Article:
Now that I survived all the surgery and everything, it’s brilliant. Not everybody gets a second chance but I did. And I think that whoever they are, they said, ‘She’s not that bad. She’s fucked up quite a bit, she’s been a bit stupid, but actually, she’s not a bad person. Let’s give her one more go and see what she does’.

So, in the last three years, I’ve worked so hard at doing the right thing. Being in the right place at the right time, my life has become so much better and so much more enlightening and fun and eventful and focused on art. That’s my priority. Art again has come to save me, pick me up, cradle me, and I feel very happy because of it.

PK On that note, I want to talk to you about legacy. Do you think about your legacy?
TE I think about it every day. When I thought I was going to die, I decided to update my will with the idea of doing a foundation and [leaving a] legacy. And I’m really proud and happy to say that we finally got the Tracey Emin Foundation ticked off for charity status. Part of it is the Tracey Emin Artist Residency, where we have ten residencies every year and a half for people all over the world.

PK So did that process of writing that will and preparing for the worst actually mean you are living your legacy in life now?
TE Once you set it up and put stuff into that foundation, you can never get it back. So, when they found out I was probably going to live, people said, ‘You sure you want to do the foundation and sink everything into it?’ And I said, ‘Yeah, because I’ll enjoy it now’. I don’t want any more clothes. I don’t want any more cars. I don’t want any more of anything. I want to be happy and I want to do what makes me happy. I love art. So if I can make more art in the world or make an environment where more art can be made, that makes me really happy.

The ancient Egyptians spent all their life getting ready for their death because they knew the journey afterwards was much greater and bigger than this one. That is what I’m doing now. I’m getting everything in place ready for when I leave. It’s like building my pyramid, but I’m saying this metaphorically, building everything I need around me to make me happy to go to the next world. And that’s why I’m really not afraid [of dying]. I’ve learned something amazing through all this illness and experience, and that’s that life gets better. You just have to live it and not be afraid and definitely not be afraid to change things.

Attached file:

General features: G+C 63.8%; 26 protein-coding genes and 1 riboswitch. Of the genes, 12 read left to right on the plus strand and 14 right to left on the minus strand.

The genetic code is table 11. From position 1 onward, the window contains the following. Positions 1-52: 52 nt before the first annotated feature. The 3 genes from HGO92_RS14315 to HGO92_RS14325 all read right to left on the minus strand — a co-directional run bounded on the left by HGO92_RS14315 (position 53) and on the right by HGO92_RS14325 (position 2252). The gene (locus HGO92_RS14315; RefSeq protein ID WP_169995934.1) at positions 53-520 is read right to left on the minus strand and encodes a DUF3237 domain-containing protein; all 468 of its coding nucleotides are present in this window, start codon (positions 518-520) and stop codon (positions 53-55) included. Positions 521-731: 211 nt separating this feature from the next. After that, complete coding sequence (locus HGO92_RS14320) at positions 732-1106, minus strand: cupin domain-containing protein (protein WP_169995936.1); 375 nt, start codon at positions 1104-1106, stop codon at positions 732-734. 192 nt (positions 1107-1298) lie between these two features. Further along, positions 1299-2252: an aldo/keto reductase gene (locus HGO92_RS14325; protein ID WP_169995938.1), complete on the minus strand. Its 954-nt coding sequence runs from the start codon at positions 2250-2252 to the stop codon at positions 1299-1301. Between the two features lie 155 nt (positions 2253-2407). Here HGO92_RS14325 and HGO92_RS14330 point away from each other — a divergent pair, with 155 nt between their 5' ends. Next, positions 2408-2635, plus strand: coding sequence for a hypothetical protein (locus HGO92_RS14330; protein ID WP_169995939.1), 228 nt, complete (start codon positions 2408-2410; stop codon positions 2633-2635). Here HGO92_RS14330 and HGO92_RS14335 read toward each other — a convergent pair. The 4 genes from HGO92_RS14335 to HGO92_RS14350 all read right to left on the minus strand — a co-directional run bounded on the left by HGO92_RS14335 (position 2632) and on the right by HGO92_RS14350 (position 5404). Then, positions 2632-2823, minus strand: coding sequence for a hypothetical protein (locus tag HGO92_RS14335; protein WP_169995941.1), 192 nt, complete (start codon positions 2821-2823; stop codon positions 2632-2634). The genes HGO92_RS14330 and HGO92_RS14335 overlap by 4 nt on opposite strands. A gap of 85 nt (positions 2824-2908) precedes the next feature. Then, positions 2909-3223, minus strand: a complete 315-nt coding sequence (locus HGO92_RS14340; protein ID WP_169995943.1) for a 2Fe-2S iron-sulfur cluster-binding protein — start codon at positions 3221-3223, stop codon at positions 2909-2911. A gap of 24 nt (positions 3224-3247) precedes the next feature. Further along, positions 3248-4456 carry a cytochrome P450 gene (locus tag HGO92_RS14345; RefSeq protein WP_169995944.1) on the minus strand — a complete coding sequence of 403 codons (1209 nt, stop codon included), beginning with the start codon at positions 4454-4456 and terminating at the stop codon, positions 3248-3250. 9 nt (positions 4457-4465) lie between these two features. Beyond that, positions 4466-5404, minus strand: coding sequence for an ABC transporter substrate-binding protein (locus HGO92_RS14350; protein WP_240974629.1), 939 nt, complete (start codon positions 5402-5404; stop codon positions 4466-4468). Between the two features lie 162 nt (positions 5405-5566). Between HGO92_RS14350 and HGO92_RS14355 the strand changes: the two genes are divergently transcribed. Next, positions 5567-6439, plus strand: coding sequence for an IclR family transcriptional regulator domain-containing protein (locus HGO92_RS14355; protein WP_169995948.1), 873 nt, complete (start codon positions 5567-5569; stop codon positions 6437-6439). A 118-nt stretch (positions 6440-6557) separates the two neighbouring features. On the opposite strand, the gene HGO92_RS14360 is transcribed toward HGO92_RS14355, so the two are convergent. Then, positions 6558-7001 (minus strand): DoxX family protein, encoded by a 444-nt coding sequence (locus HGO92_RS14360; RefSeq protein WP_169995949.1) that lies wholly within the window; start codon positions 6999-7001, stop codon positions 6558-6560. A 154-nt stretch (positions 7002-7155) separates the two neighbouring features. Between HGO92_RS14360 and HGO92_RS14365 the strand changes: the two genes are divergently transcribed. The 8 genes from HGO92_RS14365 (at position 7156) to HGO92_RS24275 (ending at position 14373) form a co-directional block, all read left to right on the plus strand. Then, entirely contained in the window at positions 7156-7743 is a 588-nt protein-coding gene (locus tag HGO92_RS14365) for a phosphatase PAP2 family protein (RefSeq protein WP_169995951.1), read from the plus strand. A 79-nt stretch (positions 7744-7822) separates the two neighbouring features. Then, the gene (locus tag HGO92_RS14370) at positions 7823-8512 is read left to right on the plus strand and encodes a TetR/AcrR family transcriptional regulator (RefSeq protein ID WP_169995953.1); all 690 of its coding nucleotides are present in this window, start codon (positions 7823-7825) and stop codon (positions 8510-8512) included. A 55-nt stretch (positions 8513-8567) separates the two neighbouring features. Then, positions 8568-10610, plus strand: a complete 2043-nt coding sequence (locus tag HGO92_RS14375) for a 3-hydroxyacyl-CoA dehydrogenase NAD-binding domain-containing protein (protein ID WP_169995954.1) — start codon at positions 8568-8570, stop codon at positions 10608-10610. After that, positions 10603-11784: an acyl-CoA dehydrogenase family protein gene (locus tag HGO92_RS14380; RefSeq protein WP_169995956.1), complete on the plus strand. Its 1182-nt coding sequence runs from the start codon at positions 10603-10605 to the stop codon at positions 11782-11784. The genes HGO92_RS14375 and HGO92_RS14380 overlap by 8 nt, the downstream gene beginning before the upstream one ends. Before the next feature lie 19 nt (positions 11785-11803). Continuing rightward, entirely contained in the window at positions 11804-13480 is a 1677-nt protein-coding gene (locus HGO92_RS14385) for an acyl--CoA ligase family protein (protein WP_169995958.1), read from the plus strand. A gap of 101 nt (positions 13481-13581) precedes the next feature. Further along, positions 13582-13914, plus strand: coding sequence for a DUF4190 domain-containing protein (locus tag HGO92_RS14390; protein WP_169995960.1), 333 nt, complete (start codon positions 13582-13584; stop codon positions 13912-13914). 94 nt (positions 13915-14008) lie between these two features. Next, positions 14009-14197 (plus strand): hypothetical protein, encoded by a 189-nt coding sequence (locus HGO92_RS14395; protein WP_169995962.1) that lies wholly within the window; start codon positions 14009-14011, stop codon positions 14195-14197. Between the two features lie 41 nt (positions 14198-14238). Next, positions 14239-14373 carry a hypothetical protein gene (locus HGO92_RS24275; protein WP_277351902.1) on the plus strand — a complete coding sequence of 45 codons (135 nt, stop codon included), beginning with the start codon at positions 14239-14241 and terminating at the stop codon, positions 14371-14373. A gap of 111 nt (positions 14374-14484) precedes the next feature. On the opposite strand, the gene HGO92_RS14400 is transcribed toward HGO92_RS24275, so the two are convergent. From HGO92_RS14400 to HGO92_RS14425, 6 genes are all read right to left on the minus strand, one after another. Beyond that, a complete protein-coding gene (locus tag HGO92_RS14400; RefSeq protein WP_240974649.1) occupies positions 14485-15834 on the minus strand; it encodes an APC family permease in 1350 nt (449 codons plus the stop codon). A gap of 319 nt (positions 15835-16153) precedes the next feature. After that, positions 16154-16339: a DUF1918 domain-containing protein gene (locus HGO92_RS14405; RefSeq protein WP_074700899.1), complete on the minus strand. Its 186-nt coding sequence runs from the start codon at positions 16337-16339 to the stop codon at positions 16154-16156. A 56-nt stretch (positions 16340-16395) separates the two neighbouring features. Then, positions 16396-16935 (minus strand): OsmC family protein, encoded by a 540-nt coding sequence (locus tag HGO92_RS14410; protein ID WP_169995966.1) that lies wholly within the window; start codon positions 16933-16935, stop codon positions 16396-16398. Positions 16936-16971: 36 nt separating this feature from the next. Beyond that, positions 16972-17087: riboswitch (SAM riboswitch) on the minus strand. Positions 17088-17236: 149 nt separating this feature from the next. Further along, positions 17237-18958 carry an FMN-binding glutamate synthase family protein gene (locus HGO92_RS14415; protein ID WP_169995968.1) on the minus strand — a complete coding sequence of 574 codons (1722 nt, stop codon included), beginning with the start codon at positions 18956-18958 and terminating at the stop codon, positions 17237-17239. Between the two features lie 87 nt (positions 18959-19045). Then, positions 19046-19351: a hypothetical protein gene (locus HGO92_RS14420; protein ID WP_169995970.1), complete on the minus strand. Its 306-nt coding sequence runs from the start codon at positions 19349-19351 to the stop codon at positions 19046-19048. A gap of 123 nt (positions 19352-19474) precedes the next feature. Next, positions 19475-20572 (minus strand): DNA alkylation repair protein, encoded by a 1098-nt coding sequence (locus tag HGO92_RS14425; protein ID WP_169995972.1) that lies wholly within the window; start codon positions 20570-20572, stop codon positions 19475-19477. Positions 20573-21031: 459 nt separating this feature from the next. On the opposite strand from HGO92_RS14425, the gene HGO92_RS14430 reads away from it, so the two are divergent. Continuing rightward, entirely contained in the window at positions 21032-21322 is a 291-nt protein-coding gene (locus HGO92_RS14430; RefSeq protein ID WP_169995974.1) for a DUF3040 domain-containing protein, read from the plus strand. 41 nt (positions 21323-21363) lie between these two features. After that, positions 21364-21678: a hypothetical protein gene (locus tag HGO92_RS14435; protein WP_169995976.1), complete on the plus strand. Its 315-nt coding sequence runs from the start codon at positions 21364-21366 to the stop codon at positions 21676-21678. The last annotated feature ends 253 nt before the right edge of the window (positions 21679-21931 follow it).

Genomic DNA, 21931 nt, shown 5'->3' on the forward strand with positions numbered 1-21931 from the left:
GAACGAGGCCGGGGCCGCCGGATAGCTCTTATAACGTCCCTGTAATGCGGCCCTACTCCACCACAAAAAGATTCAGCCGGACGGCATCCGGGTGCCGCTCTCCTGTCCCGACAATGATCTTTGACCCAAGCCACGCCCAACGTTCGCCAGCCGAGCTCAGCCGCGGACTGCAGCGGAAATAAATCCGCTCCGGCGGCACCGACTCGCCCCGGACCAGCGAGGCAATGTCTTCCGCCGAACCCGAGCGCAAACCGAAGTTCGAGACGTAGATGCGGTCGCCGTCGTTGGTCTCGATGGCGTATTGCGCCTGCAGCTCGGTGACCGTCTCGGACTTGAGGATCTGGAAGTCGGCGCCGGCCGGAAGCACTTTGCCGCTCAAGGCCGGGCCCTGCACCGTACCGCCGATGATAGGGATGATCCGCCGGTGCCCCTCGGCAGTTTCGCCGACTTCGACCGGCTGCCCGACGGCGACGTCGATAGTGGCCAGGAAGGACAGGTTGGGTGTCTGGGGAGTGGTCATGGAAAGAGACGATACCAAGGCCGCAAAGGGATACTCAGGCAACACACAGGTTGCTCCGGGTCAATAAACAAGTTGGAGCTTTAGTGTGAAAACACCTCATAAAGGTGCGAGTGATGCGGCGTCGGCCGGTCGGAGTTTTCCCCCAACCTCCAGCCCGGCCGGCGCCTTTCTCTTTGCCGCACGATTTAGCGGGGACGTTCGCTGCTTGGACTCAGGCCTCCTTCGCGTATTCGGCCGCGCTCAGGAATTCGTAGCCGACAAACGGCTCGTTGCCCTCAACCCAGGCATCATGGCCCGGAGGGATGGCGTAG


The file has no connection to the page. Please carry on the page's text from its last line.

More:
PK You mentioned that in the last three years you’ve been really prolific, so what’s the next three years for you?
TE Oh, the next three years are quite brilliant. They include all the shows that I haven’t been doing because I was ill. But it’s not the shows that I’m excited about. That’s having a career in the arts. What I’m excited about is all the work and the journeys I’m going to go on while I’m doing it. Honestly, when I got off the plane in Sydney, I was really chuffed with myself. I thought, fucking hell, I made it back to Australia again. I didn’t think I was going to do that. Three years ago, I thought I was going to die, and here I am in Australia. Art takes you on an adventure. Art takes you to another realm, to another place. I’m amazed by this audience tonight. I was worried that no one was going to come. Anyway, if you think about the art that you make and the journey that it takes you on, that’s what I’m looking forward to.

PK I heard you say somewhere that your legacy would be text. Do you still feel that way?
TE Tell you what, I write a column every week for the free London newspaper, the Evening Standard and at the beginning it was brilliant. Now it’s like the worst homework in the world. I can write a thousand words without even thinking about it, but now every Thursday morning, I’m like this frightened rabbit. I can’t move.

PK It’s the deadline.
TE Yeah, it’s the deadline. Whereas with art, any deadline, bang, bang, bang, I don’t even need it, I just do it. I’m doing it anyway. But since I’ve had the deadline with the writing, I’m writing less. I don’t even do Instagram anymore because I can’t write.